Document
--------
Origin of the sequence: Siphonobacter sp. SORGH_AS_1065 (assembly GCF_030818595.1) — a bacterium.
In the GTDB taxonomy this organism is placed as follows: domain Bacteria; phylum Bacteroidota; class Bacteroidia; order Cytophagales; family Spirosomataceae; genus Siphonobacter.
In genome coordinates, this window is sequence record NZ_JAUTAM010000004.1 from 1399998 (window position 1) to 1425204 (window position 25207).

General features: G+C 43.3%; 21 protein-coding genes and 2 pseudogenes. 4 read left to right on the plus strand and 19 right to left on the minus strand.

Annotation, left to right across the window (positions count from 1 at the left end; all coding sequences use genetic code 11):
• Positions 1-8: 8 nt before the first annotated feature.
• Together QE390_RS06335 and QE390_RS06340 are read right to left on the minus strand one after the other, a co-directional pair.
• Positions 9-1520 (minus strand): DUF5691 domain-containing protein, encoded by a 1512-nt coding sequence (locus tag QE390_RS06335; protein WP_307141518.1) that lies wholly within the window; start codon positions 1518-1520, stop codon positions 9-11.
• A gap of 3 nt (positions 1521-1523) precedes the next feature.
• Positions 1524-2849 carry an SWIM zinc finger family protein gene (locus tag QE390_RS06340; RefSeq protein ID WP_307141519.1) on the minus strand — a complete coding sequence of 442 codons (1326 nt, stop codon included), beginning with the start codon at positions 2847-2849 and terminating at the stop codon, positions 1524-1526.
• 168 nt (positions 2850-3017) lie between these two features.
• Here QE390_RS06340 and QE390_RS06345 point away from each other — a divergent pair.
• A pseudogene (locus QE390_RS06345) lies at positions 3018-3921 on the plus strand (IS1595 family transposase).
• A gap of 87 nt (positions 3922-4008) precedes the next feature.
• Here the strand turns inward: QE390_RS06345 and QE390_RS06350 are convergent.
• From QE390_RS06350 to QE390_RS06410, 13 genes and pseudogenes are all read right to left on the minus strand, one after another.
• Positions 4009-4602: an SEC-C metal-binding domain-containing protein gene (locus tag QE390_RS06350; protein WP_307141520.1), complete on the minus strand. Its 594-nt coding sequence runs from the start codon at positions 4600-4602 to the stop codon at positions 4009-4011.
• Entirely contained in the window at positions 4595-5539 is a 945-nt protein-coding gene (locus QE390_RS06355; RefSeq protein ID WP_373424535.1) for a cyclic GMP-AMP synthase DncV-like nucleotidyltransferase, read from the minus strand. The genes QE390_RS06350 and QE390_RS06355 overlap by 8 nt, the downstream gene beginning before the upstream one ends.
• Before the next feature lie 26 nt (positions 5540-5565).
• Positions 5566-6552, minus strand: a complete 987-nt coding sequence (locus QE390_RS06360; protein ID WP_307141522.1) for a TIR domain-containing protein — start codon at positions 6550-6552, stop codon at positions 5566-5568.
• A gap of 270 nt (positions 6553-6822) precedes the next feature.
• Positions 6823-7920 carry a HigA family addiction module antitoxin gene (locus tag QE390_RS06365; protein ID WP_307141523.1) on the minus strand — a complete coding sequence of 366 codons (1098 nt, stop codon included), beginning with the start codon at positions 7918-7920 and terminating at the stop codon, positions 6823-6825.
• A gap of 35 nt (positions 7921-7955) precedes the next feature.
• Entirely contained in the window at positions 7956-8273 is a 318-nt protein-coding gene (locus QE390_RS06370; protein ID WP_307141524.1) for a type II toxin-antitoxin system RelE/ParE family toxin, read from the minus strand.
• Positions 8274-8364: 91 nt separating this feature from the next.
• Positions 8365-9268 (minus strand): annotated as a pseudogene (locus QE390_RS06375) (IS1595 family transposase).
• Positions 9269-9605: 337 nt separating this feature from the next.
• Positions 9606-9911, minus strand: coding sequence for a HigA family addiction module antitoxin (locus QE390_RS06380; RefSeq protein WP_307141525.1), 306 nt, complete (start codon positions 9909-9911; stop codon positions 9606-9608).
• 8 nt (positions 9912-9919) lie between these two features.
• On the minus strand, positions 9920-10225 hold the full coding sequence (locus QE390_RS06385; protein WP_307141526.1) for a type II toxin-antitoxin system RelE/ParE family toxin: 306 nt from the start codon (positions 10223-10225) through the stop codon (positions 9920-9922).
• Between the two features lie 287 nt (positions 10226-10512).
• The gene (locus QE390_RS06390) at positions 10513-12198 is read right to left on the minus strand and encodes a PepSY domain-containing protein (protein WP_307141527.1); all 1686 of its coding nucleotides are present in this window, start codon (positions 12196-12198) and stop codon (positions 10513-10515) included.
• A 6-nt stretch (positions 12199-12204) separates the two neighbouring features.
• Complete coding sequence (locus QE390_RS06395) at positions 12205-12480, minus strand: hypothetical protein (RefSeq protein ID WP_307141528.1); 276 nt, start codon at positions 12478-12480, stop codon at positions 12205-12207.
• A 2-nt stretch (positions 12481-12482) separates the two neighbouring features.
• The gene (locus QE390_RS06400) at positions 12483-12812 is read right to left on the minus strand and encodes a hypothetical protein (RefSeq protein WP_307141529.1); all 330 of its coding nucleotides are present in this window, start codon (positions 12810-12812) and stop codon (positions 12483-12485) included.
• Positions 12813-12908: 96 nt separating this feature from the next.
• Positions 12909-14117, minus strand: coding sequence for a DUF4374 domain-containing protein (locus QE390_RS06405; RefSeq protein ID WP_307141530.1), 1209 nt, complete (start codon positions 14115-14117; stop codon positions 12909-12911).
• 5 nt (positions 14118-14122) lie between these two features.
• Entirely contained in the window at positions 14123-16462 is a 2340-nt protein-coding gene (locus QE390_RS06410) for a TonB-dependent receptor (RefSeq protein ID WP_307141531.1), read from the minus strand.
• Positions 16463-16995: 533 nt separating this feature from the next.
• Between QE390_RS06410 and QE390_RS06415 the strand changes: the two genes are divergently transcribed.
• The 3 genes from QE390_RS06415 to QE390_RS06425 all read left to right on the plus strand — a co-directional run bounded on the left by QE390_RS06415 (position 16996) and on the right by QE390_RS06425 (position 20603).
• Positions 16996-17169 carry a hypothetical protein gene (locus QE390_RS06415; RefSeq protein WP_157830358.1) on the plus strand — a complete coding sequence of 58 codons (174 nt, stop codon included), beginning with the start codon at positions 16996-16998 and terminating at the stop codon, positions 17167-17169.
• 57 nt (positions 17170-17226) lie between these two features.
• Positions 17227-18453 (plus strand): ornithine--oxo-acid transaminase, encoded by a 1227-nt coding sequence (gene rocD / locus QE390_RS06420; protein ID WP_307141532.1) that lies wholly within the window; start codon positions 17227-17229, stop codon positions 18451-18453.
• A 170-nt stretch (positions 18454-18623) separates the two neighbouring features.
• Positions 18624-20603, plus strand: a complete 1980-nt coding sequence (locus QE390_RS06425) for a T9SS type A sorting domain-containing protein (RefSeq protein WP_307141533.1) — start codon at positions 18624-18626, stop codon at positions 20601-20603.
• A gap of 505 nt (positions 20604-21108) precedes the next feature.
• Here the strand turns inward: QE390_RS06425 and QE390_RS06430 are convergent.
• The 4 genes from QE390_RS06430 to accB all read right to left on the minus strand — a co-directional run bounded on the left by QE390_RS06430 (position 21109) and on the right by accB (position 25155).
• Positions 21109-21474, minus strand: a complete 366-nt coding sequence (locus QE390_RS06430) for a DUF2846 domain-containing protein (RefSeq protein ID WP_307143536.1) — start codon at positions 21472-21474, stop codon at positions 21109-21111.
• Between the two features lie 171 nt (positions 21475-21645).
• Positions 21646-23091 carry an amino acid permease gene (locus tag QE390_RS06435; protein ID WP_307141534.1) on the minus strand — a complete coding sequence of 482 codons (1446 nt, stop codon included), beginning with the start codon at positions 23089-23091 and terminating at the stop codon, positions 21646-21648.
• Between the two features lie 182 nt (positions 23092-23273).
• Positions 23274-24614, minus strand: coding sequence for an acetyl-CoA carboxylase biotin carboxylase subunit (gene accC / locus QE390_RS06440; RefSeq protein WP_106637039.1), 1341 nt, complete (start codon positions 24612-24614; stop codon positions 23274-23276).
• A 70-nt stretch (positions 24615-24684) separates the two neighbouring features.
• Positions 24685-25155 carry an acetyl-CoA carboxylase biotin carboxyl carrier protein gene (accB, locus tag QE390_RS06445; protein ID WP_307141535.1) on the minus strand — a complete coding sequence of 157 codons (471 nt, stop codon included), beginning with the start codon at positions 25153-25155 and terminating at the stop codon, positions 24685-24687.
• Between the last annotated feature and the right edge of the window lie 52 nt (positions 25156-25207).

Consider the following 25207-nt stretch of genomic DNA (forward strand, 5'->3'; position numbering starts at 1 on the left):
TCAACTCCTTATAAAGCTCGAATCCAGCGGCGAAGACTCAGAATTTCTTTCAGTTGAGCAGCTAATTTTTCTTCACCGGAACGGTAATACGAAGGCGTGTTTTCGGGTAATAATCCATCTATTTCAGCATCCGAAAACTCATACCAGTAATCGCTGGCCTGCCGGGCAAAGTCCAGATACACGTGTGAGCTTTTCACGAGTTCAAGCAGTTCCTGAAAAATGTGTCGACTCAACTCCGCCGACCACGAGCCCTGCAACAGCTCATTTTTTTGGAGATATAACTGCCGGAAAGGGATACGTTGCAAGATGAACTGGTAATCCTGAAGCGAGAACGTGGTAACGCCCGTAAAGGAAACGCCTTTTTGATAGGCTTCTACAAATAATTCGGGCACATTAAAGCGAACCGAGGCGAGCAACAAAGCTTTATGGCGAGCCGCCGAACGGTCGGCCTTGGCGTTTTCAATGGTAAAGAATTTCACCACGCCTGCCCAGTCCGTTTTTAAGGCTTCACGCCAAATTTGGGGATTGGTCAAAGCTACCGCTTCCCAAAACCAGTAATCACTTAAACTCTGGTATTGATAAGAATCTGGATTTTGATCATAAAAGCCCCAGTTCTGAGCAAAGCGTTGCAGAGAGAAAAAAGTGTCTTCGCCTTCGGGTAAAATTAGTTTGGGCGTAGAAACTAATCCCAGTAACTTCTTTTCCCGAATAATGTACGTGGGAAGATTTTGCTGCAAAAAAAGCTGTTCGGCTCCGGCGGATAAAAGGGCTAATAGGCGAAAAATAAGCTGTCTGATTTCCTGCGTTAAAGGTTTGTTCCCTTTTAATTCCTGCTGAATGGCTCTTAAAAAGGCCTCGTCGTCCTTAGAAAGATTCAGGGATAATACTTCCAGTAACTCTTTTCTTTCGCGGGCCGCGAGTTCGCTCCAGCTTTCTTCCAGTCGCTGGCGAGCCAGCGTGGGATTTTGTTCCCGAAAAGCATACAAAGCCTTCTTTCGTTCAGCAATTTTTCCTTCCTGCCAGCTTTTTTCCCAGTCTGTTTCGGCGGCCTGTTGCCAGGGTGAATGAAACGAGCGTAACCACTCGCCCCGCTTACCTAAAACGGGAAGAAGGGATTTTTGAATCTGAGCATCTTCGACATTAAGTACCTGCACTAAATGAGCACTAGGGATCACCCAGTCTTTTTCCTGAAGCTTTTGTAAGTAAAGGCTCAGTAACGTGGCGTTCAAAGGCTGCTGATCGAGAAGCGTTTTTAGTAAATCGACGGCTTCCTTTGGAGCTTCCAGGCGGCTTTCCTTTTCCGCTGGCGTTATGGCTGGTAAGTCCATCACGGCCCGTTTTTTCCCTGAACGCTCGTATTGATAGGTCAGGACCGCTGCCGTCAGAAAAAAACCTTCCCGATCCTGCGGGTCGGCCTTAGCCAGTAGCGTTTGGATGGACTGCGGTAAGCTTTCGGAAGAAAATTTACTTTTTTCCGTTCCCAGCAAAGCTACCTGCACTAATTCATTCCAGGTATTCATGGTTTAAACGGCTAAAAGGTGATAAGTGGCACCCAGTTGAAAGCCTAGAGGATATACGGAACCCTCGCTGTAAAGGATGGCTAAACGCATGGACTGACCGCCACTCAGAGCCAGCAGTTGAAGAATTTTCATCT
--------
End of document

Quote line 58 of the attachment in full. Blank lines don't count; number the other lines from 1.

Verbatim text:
• Positions 24685-25155 carry an acetyl-CoA carboxylase biotin carboxyl carrier protein gene (accB, locus tag QE390_RS06445; protein ID WP_307141535.1) on the minus strand — a complete coding sequence of 157 codons (471 nt, stop codon included), beginning with the start codon at positions 25153-25155 and terminating at the stop codon, positions 24685-24687.